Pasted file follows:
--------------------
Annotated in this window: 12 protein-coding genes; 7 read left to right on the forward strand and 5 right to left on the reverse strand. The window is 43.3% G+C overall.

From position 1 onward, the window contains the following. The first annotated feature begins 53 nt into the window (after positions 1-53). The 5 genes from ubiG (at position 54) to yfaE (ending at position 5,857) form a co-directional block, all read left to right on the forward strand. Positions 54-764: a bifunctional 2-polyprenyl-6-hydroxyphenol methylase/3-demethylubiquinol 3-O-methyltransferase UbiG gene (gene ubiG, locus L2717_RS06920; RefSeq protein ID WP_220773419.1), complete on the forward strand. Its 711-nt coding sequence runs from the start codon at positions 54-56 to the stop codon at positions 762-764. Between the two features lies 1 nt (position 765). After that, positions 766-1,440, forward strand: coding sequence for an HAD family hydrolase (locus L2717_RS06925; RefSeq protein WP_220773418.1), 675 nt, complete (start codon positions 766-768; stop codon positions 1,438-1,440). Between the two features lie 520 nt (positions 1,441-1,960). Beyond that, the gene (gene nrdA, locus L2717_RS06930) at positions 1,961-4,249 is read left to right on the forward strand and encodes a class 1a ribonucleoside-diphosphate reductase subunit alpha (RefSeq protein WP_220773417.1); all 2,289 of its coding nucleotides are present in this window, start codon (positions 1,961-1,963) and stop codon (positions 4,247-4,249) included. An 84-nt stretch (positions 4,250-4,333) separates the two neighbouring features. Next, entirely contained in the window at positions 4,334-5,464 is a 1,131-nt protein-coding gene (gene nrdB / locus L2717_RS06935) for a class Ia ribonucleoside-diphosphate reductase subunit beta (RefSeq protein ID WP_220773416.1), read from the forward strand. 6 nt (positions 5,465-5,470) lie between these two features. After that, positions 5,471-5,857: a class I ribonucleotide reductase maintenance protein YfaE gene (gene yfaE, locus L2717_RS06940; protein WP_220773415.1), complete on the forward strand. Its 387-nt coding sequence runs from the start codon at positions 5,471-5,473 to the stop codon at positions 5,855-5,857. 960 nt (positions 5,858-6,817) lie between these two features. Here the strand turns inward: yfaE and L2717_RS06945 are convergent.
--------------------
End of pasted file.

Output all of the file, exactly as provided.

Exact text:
Annotated in this window: 12 protein-coding genes; 7 read left to right on the forward strand and 5 right to left on the reverse strand. The window is 43.3% G+C overall.

From position 1 onward, the window contains the following. The first annotated feature begins 53 nt into the window (after positions 1-53). The 5 genes from ubiG (at position 54) to yfaE (ending at position 5,857) form a co-directional block, all read left to right on the forward strand. Positions 54-764: a bifunctional 2-polyprenyl-6-hydroxyphenol methylase/3-demethylubiquinol 3-O-methyltransferase UbiG gene (gene ubiG, locus L2717_RS06920; RefSeq protein ID WP_220773419.1), complete on the forward strand. Its 711-nt coding sequence runs from the start codon at positions 54-56 to the stop codon at positions 762-764. Between the two features lies 1 nt (position 765). After that, positions 766-1,440, forward strand: coding sequence for an HAD family hydrolase (locus L2717_RS06925; RefSeq protein WP_220773418.1), 675 nt, complete (start codon positions 766-768; stop codon positions 1,438-1,440). Between the two features lie 520 nt (positions 1,441-1,960). Beyond that, the gene (gene nrdA, locus L2717_RS06930) at positions 1,961-4,249 is read left to right on the forward strand and encodes a class 1a ribonucleoside-diphosphate reductase subunit alpha (RefSeq protein WP_220773417.1); all 2,289 of its coding nucleotides are present in this window, start codon (positions 1,961-1,963) and stop codon (positions 4,247-4,249) included. An 84-nt stretch (positions 4,250-4,333) separates the two neighbouring features. Next, entirely contained in the window at positions 4,334-5,464 is a 1,131-nt protein-coding gene (gene nrdB / locus L2717_RS06935) for a class Ia ribonucleoside-diphosphate reductase subunit beta (RefSeq protein ID WP_220773416.1), read from the forward strand. 6 nt (positions 5,465-5,470) lie between these two features. After that, positions 5,471-5,857: a class I ribonucleotide reductase maintenance protein YfaE gene (gene yfaE, locus L2717_RS06940; protein WP_220773415.1), complete on the forward strand. Its 387-nt coding sequence runs from the start codon at positions 5,471-5,473 to the stop codon at positions 5,855-5,857. 960 nt (positions 5,858-6,817) lie between these two features. Here the strand turns inward: yfaE and L2717_RS06945 are convergent.